Pompeyo, 85 años / Fernando Rodríguez

Pompeyo, 85 Years

Watching the “Aló Ciudadano” episode that dedicated ample time to Pompeyo Márquez for him to recount episodes from his long and intense life, I was impressed, as always, by how his argumentative capacity works, by his brilliant political intelligence – a very peculiar form of intelligence –, his prodigious memory, but more than anything what comes from body and soul: his sanguine vitality, his Whitmanic wood chopper’s head, which looks like a Scandinavian fisherman’s, a boxer in the midst of give and take, a fighting bull and, at the same time, the archetypal grandfather, which is to say, a warehouse of kindness and generosity.

That he has spent seventy uninterrupted years, day by day, engaged in politics from sunrise to sunset is no mean feat. So much that quite often, a large portion of those long decades has been lived in jails and in the most Spartan clandestinity, or as a member of precarious minorities scaling impossible hills, like an untiring Sisyphus. And there he remains – moving his eyes and frowning, where his identity lies, according to Paolo Gasparini who photographed him once – watching and accusingly uncovering this latest military regime disguised as socialism. And those eyes and that life are a terrible mirror for so many opportunists, ignorant people, cynics and other specimens of the civic-military fauna that govern us today.

Not too long ago he told me he was going through many personal economic difficulties. And without insinuating shame or glory, he added: “It’s just that I was too naïve and I never took care of myself, like almost everyone else does.” Blessed naiveté amidst the multitude of millions in which so many danced yesterday and dance today, among his colleagues who take care of public causes. I think he truly never had much time to sit down and think about the healthy protection of his legitimate assets. There were too many tasks to accomplish. Publishing Tribuna Popular with Gustavo Machado, at one point practically the two of them by themselves, joining their two machines together for the wires that arrived from the USSR, which sang the praises of the achievements of Ukranian workers or Romanian farmers.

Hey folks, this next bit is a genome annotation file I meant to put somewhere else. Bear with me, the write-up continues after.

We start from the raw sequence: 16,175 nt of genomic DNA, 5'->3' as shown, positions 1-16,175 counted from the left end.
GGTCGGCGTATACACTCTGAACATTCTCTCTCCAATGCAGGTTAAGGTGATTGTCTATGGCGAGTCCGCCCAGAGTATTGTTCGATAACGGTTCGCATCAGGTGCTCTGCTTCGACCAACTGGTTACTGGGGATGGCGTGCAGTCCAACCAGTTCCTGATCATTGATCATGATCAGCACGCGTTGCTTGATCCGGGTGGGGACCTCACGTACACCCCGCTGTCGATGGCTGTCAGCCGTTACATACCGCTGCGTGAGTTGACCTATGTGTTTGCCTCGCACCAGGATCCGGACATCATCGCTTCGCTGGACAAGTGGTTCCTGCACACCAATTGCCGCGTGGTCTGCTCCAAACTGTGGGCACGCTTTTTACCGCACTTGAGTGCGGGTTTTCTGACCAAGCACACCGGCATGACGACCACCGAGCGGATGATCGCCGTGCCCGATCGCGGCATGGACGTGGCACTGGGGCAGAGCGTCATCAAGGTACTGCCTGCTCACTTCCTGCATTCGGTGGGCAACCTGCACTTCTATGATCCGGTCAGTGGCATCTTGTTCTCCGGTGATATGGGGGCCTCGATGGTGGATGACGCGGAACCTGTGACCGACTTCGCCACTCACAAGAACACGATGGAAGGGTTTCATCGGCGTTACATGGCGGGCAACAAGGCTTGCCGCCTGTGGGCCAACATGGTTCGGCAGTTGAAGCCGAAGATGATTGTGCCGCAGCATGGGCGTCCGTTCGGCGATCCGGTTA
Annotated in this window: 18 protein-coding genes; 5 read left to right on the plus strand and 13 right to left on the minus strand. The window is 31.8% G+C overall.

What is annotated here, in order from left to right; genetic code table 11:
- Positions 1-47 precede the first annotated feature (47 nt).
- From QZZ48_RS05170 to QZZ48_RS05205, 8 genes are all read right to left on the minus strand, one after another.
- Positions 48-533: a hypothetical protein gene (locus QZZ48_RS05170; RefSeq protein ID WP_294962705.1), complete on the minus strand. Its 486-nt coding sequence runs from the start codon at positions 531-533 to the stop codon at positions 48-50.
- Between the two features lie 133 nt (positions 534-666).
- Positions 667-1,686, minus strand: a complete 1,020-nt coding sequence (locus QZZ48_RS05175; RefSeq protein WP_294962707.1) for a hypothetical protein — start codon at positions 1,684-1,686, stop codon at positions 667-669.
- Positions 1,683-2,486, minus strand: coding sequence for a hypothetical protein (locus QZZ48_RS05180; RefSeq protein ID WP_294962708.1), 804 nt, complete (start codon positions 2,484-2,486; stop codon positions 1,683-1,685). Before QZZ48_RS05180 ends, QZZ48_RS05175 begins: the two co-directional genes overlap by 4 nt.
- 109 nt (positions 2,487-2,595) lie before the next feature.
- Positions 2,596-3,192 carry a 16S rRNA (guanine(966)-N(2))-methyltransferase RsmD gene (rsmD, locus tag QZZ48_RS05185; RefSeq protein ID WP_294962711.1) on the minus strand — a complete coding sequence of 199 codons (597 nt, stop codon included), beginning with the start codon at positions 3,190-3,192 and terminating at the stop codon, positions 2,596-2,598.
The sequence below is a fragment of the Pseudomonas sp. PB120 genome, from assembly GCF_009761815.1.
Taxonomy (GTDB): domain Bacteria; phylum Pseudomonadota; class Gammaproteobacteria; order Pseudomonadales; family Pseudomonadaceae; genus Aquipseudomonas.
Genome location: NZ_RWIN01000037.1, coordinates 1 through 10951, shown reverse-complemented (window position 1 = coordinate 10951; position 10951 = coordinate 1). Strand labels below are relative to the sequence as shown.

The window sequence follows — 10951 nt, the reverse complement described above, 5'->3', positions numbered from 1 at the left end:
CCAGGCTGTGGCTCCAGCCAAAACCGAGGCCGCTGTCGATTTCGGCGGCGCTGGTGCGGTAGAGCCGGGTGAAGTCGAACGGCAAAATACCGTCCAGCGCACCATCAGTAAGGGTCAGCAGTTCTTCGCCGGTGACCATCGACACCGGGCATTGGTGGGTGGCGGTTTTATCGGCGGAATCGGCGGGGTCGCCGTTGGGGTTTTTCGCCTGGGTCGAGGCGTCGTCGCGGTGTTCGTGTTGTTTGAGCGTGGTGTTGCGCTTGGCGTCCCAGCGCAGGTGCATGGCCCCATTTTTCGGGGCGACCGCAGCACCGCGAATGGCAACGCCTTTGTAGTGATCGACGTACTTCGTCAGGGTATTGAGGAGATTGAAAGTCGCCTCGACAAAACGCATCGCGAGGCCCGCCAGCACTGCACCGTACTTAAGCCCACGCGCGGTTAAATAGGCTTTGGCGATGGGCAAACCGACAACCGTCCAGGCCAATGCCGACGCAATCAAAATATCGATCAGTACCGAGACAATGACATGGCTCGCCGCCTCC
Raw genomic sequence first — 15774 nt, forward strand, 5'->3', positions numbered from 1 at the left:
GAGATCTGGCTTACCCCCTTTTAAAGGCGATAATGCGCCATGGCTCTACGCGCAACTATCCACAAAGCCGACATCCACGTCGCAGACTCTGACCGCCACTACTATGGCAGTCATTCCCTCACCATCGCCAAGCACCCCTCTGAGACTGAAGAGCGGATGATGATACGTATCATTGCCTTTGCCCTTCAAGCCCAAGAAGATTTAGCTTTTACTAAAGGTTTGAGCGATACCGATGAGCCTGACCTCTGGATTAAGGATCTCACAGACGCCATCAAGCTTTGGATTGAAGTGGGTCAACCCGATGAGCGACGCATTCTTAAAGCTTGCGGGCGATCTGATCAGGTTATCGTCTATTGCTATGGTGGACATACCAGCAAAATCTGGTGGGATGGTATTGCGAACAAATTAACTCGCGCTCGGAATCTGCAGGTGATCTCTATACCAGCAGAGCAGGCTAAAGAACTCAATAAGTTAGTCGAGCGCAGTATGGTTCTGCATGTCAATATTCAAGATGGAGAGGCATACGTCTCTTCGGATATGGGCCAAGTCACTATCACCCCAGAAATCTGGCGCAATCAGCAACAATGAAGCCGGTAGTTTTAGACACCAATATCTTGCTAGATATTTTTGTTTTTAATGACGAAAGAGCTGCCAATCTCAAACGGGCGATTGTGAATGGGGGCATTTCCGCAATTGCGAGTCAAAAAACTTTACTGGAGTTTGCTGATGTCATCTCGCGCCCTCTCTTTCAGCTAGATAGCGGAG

Or transforming himself into a ghost for a decade in order to lose the trail of Pedro Estrada’s hound dogs, who would have given everything to offer The Jackal [General Marcos Pérez Jiménez] the head of the damn Secretary General of the PCV [Partido Comunista Venezolano] political party. Or escaping with other leaders from the San Carlos prison, a masterpiece of engineering, sagacity, bravery and a capacity for Hollywood action films. Or being in limbo in 1956, while sitting at the twentieth congress of the CP of the USSR, and realizing that the Stalin he had trusted so much had an insatiable thirst for power and blood which led him to the worst political perversions. Or setting out to seek peace for a guerrilla movement that had lost all its senses and which led him into not a few ideological fist fights, even with Fidel Castro. And beginning the path of the MAS [Movimiento al Socialismo] political party and his profound democratic turn just when it seemed he was too old to jump towards the future so dangerously.

But also the left over time– above all in jails – he employed in a task that is no longer common currency: to study, being an illuminated autodidact which has led him to writing more than twenty books, nearly six thousand (sic) articles, and I don’t know how many party, parliamentary and ministerial interventions.

As he says in his autobiographical reflections, he not only aligned himself with books but also with anyone who had anything to teach. Today he continues writing several weekly articles, devouring all the important facts in all the press and the significant books, from a Chinese novel to our vernacular historians or economists. How is he not going to have a wrinkled brow when he hears all the nonsense circulating today among the heights of power!

But finally, carrying so much comes from a sense of duty related to his early, difficult political experiences, and above all from a noble and hyperbolic heart which makes him one of the Venezuelan politicians who has given and received the most affection during this stormy era that is the construction of our modernity. Congratulations, old man.

{ Fernando Rodríguez. TalCual, 30 April 2007 }

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